It didn't used to be so long ago that I was a boy. The late '50s were just right there. Almost current events. Nikita Khrushchev was real and I told my mom I hated him during the Cuban missile crisis. She told me that I shouldn't hate anyone no matter how mad I got. It made more sense to me when the world didn't blow up.
Again this year, Wednesday Journal is asking readers for their nominations for our annual Villager of the Year award. Previously this selection process was as secret as picking the pope. But we asked for your ideas last year and the world didn't end, so we have decided to ask again.
No way in: Here's the money quote: "You bought a house right near North Avenue. There's traffic." Give River Forester Patty Marino the prize. She lives on Ashland Avenue just south of North Avenue and she opposes a proposal to make it illegal to turn right onto her street.
Oak Parkers used to quake at the thought of stores selling liquor. Especially on Madison Street. "Why you know, it's a clear shot from the West Side to Maywood," went the refrain. White liberal Oak Parkers weren't proud of the images it all conjured in their minds: Scary black people. Pint bottles. Endlessly zooming back and forth along Madison.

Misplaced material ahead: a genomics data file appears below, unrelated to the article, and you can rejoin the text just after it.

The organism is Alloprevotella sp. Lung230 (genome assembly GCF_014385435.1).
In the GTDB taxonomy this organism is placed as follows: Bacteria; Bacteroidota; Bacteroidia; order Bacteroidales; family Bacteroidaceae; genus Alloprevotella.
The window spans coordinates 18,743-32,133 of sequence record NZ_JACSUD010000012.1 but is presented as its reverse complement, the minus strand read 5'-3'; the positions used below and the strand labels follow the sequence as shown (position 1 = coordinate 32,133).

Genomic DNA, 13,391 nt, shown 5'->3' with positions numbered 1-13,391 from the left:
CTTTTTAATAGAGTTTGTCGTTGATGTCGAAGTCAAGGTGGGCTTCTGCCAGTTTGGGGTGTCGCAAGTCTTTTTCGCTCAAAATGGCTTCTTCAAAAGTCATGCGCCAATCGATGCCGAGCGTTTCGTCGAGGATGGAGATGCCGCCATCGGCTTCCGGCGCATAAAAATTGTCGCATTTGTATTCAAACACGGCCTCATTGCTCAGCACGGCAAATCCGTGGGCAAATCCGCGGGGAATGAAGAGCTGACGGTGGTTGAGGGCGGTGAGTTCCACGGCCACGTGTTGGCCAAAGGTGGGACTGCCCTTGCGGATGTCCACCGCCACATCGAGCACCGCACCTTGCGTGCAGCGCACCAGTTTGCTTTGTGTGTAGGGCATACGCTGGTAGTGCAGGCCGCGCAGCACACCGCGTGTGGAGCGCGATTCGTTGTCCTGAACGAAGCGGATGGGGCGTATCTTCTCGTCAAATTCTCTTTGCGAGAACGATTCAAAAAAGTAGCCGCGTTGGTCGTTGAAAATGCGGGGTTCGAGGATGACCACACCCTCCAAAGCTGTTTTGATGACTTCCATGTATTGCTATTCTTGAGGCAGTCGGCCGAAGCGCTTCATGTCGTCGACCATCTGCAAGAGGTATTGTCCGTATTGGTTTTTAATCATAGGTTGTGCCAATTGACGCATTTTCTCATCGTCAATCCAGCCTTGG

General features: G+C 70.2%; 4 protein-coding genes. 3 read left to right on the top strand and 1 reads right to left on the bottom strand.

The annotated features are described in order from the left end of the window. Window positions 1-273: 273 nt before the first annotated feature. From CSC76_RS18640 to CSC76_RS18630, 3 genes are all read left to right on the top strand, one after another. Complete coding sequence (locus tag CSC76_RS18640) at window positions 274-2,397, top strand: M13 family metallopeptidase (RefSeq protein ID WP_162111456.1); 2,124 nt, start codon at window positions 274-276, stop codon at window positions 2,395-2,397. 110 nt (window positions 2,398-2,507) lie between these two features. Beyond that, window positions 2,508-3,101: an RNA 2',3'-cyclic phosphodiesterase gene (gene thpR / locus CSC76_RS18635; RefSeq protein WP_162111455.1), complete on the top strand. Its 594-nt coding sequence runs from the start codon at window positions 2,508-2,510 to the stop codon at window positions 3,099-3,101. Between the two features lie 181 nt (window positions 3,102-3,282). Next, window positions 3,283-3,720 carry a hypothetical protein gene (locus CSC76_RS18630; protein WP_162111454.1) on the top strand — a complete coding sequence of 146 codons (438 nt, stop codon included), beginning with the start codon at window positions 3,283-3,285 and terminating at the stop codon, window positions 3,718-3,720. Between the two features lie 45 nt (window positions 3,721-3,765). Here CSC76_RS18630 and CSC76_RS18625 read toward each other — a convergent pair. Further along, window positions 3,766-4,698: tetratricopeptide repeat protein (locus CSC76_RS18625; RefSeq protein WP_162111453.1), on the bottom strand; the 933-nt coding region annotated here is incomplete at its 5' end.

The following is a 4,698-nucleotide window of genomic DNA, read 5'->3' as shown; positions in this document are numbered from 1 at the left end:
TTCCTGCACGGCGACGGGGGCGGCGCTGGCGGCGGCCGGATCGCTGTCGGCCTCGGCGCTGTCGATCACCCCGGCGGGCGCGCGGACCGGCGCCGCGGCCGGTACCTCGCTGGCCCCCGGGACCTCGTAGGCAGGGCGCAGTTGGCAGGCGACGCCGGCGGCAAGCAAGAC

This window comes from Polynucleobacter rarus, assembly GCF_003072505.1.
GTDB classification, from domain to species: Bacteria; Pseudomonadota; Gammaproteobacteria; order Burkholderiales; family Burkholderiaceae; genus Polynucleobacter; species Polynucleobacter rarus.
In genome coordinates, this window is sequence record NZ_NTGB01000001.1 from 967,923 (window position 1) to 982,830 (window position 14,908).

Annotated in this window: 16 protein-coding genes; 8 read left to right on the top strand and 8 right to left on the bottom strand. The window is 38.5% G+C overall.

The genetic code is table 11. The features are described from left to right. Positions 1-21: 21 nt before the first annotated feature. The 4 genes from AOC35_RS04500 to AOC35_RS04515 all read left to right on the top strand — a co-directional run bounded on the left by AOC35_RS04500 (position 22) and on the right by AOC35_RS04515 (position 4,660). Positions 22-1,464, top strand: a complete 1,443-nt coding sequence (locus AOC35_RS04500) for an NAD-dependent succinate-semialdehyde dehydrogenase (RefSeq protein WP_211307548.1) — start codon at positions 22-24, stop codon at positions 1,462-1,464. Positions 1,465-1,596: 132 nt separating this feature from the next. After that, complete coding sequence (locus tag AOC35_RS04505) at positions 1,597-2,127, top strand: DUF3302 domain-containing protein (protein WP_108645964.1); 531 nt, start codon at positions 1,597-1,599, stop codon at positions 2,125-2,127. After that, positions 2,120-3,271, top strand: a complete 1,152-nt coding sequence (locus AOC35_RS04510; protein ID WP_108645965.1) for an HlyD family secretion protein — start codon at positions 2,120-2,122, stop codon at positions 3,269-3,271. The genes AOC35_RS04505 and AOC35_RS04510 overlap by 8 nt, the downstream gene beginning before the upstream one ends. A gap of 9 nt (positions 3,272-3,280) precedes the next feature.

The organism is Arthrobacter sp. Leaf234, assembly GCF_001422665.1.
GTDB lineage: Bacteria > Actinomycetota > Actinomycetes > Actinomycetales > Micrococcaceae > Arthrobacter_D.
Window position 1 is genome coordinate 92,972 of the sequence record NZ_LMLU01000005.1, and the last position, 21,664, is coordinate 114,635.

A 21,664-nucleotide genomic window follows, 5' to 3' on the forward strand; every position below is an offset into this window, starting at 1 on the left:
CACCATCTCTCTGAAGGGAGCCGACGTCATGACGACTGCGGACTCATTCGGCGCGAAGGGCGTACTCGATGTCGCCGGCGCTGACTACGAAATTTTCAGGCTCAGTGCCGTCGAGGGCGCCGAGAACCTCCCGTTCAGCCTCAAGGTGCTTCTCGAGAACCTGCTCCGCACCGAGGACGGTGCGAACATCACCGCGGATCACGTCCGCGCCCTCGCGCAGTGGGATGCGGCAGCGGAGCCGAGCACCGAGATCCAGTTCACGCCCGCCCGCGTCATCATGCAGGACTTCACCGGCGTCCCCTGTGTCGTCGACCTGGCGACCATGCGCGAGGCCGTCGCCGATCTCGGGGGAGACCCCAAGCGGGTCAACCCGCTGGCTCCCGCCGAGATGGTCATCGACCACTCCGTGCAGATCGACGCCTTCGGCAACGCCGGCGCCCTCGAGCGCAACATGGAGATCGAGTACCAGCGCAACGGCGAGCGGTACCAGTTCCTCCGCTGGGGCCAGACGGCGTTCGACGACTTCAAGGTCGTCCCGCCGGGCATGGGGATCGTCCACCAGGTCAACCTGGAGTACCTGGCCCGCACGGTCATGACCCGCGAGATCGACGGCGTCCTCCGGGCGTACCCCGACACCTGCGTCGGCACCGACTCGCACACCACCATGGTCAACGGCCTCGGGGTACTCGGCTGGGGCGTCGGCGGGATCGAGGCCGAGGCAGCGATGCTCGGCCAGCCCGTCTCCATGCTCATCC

He talks about the great principal and the failing principal. And test scores don't come up. No mention of data or technology. Rather, Jean-Claude Brizard, the CEO of the Chicago Public Schools, describes walking into two Chicago elementary schools, neither in the affluent neighborhoods of the city, and knowing almost instantly that one principal was a high flyer, the other rudderless.
The Oak Park village board is on to me. Or maybe they are on to us. That would be all of us who use the annual fall leaf collection — the only free service remaining in Oak Park — to dispose of, oh, so many things.
Oak Park, it has been said, is Evanston without the lake. Or perhaps Evanston is Oak Park without Wright and Hemingway. Or perhaps Oak Park is Evanston without the airs. Oh, that's right, we are just as smug — and just as insecure — as Evanston.